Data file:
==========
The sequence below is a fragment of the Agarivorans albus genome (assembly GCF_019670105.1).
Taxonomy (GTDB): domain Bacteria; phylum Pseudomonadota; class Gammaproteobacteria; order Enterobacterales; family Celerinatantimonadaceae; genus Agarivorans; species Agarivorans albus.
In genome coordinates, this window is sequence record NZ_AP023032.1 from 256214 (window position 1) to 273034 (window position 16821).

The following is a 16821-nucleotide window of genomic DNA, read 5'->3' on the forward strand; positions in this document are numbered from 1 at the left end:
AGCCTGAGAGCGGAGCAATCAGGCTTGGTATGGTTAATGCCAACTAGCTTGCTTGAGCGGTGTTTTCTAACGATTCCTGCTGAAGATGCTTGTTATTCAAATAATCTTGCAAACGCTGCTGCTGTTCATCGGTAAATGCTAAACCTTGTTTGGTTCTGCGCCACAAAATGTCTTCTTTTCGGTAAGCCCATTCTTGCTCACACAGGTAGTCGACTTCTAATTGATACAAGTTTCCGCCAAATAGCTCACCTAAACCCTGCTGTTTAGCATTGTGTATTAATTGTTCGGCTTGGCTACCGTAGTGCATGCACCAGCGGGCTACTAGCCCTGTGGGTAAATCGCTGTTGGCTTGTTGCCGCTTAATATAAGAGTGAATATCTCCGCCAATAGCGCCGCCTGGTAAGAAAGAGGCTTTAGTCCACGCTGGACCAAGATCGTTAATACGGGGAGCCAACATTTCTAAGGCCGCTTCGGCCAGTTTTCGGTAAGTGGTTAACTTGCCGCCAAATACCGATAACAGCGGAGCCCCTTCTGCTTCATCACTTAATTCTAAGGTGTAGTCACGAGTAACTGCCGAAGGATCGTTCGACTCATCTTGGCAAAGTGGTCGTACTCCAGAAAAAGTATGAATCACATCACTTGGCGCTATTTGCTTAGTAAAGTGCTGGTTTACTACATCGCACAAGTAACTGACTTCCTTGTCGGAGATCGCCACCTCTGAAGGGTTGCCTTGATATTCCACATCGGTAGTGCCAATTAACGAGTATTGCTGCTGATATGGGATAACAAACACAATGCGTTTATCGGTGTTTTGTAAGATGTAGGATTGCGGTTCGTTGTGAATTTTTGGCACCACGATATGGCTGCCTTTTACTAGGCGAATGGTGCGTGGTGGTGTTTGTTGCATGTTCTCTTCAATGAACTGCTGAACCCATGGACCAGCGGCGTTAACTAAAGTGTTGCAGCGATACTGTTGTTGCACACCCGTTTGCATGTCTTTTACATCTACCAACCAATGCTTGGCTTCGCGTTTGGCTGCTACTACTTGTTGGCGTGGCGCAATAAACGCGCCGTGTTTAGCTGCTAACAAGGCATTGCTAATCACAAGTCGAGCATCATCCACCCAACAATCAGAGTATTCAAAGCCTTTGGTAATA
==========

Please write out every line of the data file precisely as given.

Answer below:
The sequence below is a fragment of the Agarivorans albus genome (assembly GCF_019670105.1).
Taxonomy (GTDB): domain Bacteria; phylum Pseudomonadota; class Gammaproteobacteria; order Enterobacterales; family Celerinatantimonadaceae; genus Agarivorans; species Agarivorans albus.
In genome coordinates, this window is sequence record NZ_AP023032.1 from 256214 (window position 1) to 273034 (window position 16821).

The following is a 16821-nucleotide window of genomic DNA, read 5'->3' on the forward strand; positions in this document are numbered from 1 at the left end:
AGCCTGAGAGCGGAGCAATCAGGCTTGGTATGGTTAATGCCAACTAGCTTGCTTGAGCGGTGTTTTCTAACGATTCCTGCTGAAGATGCTTGTTATTCAAATAATCTTGCAAACGCTGCTGCTGTTCATCGGTAAATGCTAAACCTTGTTTGGTTCTGCGCCACAAAATGTCTTCTTTTCGGTAAGCCCATTCTTGCTCACACAGGTAGTCGACTTCTAATTGATACAAGTTTCCGCCAAATAGCTCACCTAAACCCTGCTGTTTAGCATTGTGTATTAATTGTTCGGCTTGGCTACCGTAGTGCATGCACCAGCGGGCTACTAGCCCTGTGGGTAAATCGCTGTTGGCTTGTTGCCGCTTAATATAAGAGTGAATATCTCCGCCAATAGCGCCGCCTGGTAAGAAAGAGGCTTTAGTCCACGCTGGACCAAGATCGTTAATACGGGGAGCCAACATTTCTAAGGCCGCTTCGGCCAGTTTTCGGTAAGTGGTTAACTTGCCGCCAAATACCGATAACAGCGGAGCCCCTTCTGCTTCATCACTTAATTCTAAGGTGTAGTCACGAGTAACTGCCGAAGGATCGTTCGACTCATCTTGGCAAAGTGGTCGTACTCCAGAAAAAGTATGAATCACATCACTTGGCGCTATTTGCTTAGTAAAGTGCTGGTTTACTACATCGCACAAGTAACTGACTTCCTTGTCGGAGATCGCCACCTCTGAAGGGTTGCCTTGATATTCCACATCGGTAGTGCCAATTAACGAGTATTGCTGCTGATATGGGATAACAAACACAATGCGTTTATCGGTGTTTTGTAAGATGTAGGATTGCGGTTCGTTGTGAATTTTTGGCACCACGATATGGCTGCCTTTTACTAGGCGAATGGTGCGTGGTGGTGTTTGTTGCATGTTCTCTTCAATGAACTGCTGAACCCATGGACCAGCGGCGTTAACTAAAGTGTTGCAGCGATACTGTTGTTGCACACCCGTTTGCATGTCTTTTACATCTACCAACCAATGCTTGGCTTCGCGTTTGGCTGCTACTACTTGTTGGCGTGGCGCAATAAACGCGCCGTGTTTAGCTGCTAACAAGGCATTGCTAATCACAAGTCGAGCATCATCCACCCAACAATCAGAGTATTCAAAGCCTTTGGTAATA